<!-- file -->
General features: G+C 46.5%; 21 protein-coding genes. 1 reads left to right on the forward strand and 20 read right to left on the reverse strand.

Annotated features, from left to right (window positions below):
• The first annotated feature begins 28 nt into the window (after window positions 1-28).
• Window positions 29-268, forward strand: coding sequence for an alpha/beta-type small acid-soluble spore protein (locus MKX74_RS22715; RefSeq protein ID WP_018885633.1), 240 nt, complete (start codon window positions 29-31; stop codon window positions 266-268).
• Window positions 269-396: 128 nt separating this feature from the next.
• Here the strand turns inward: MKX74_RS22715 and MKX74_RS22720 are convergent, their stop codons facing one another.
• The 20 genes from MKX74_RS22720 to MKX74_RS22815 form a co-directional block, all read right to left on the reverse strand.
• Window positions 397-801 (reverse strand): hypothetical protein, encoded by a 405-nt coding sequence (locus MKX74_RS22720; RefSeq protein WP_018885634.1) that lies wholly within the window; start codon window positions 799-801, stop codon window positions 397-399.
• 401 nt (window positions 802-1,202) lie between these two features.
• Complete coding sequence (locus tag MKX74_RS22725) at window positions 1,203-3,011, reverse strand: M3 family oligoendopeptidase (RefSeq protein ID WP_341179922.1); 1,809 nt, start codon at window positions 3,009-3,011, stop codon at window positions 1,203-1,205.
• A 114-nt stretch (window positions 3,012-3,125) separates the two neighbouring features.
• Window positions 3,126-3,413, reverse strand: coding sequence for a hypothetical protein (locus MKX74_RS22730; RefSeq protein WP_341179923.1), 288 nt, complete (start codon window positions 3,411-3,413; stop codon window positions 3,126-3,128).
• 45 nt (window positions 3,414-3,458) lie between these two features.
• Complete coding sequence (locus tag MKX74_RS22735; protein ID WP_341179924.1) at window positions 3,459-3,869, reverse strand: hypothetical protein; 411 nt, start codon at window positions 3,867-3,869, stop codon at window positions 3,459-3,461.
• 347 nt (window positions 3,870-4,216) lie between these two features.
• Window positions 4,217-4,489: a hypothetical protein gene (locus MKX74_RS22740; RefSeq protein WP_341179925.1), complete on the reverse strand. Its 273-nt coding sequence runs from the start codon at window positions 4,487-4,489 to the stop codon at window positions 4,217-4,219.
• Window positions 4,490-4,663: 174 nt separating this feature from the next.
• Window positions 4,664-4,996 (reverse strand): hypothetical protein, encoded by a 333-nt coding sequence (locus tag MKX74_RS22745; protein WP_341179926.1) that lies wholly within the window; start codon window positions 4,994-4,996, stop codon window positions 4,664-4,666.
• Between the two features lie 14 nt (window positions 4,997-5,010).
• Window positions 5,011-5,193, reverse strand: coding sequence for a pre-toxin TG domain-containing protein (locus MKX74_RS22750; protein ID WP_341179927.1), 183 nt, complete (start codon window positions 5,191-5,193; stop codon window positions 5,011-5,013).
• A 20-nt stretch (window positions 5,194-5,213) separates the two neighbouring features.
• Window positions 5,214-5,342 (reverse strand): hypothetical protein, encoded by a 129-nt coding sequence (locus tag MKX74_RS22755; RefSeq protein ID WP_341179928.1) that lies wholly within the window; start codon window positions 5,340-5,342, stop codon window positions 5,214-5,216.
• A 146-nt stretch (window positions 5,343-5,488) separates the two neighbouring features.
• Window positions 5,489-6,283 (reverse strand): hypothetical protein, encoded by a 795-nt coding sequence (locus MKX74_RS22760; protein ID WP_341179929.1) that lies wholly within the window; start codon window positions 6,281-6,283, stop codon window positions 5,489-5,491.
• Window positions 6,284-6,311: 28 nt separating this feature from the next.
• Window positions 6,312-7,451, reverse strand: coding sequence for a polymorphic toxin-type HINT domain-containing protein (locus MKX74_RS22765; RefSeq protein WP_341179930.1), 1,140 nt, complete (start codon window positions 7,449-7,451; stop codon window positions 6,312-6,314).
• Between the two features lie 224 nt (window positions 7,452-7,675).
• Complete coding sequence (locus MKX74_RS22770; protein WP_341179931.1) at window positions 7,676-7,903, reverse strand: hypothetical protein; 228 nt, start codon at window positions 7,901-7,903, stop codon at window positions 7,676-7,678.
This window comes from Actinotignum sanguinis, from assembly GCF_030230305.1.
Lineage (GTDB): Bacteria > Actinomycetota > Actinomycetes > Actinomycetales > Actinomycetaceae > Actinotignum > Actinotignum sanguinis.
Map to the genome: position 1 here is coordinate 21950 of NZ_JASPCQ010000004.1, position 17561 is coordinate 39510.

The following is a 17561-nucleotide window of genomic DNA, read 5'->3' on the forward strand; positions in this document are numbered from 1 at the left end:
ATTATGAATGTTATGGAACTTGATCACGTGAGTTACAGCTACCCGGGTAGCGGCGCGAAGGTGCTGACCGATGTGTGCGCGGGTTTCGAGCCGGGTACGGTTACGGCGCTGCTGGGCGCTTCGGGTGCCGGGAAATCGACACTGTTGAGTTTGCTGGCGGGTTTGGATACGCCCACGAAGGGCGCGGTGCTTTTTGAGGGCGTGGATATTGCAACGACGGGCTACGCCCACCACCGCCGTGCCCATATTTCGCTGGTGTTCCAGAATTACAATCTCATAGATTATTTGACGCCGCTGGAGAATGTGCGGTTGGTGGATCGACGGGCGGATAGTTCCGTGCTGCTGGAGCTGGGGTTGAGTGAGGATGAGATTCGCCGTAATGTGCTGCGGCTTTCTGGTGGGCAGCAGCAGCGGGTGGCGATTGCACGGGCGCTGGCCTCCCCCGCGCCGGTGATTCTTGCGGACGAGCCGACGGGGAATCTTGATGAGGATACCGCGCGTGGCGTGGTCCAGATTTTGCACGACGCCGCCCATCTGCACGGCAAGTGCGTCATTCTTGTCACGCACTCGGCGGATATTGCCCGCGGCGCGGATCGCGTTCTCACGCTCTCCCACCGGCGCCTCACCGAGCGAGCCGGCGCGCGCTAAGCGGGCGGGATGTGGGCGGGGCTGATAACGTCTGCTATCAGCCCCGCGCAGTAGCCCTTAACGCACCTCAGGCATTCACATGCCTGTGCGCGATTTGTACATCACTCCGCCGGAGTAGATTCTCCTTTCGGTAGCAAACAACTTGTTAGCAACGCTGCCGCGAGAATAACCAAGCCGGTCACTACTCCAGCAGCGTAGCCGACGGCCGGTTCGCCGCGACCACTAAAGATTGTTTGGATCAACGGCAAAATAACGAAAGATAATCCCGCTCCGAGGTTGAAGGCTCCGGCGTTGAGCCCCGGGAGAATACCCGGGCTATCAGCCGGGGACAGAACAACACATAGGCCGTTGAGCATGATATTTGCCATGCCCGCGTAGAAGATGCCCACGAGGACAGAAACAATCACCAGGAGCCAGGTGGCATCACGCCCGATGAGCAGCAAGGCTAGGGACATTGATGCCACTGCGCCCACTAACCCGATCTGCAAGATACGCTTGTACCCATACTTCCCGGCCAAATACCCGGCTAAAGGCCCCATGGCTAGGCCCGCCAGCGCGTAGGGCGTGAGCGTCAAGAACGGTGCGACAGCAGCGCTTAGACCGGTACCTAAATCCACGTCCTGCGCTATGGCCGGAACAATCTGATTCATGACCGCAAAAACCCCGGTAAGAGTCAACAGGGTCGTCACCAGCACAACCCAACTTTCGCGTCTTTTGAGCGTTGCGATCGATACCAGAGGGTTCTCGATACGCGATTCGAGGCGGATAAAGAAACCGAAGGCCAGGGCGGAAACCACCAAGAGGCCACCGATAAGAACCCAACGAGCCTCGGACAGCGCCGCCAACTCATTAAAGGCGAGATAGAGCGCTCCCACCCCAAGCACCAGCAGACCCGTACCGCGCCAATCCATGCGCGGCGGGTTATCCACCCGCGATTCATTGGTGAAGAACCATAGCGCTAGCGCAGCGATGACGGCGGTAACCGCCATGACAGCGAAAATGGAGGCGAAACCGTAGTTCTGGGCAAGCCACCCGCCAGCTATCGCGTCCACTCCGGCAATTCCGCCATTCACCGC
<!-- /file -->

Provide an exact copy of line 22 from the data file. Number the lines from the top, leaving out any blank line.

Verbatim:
• Window positions 5,214-5,342 (reverse strand): hypothetical protein, encoded by a 129-nt coding sequence (locus tag MKX74_RS22755; RefSeq protein ID WP_341179928.1) that lies wholly within the window; start codon window positions 5,340-5,342, stop codon window positions 5,214-5,216.